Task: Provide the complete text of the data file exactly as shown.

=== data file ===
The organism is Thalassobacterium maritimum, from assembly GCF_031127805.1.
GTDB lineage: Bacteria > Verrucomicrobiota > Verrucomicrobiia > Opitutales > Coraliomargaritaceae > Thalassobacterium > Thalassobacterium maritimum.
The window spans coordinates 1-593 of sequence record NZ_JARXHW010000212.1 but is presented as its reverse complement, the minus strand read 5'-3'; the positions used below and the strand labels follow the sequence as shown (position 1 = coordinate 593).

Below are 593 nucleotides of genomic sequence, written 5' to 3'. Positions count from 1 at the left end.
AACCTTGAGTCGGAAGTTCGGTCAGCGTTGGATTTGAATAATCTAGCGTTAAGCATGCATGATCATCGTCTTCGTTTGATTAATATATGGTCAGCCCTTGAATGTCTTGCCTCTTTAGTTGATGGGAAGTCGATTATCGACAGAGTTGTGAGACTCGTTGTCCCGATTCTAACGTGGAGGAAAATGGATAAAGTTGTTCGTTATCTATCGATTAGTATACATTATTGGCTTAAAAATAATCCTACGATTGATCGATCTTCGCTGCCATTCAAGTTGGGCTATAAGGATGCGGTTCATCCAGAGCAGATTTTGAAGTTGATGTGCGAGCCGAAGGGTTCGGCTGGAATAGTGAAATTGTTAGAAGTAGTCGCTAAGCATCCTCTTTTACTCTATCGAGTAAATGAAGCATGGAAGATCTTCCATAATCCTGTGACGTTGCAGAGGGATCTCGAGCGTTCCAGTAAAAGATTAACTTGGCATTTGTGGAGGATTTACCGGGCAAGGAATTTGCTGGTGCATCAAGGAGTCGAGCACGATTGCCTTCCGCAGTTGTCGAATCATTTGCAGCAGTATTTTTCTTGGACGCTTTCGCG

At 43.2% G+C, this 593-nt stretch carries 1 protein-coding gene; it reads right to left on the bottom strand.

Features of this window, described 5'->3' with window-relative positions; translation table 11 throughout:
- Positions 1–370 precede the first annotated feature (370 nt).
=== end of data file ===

The organism is Thalassobacterium maritimum, from assembly GCF_031127805.1.
GTDB lineage: Bacteria > Verrucomicrobiota > Verrucomicrobiia > Opitutales > Coraliomargaritaceae > Thalassobacterium > Thalassobacterium maritimum.
The window spans coordinates 1-593 of sequence record NZ_JARXHW010000212.1 but is presented as its reverse complement, the minus strand read 5'-3'; the positions used below and the strand labels follow the sequence as shown (position 1 = coordinate 593).

Below are 593 nucleotides of genomic sequence, written 5' to 3'. Positions count from 1 at the left end.
AACCTTGAGTCGGAAGTTCGGTCAGCGTTGGATTTGAATAATCTAGCGTTAAGCATGCATGATCATCGTCTTCGTTTGATTAATATATGGTCAGCCCTTGAATGTCTTGCCTCTTTAGTTGATGGGAAGTCGATTATCGACAGAGTTGTGAGACTCGTTGTCCCGATTCTAACGTGGAGGAAAATGGATAAAGTTGTTCGTTATCTATCGATTAGTATACATTATTGGCTTAAAAATAATCCTACGATTGATCGATCTTCGCTGCCATTCAAGTTGGGCTATAAGGATGCGGTTCATCCAGAGCAGATTTTGAAGTTGATGTGCGAGCCGAAGGGTTCGGCTGGAATAGTGAAATTGTTAGAAGTAGTCGCTAAGCATCCTCTTTTACTCTATCGAGTAAATGAAGCATGGAAGATCTTCCATAATCCTGTGACGTTGCAGAGGGATCTCGAGCGTTCCAGTAAAAGATTAACTTGGCATTTGTGGAGGATTTACCGGGCAAGGAATTTGCTGGTGCATCAAGGAGTCGAGCACGATTGCCTTCCGCAGTTGTCGAATCATTTGCAGCAGTATTTTTCTTGGACGCTTTCGCG

At 43.2% G+C, this 593-nt stretch carries 1 protein-coding gene; it reads right to left on the bottom strand.

Features of this window, described 5'->3' with window-relative positions; translation table 11 throughout:
- Positions 1–370 precede the first annotated feature (370 nt).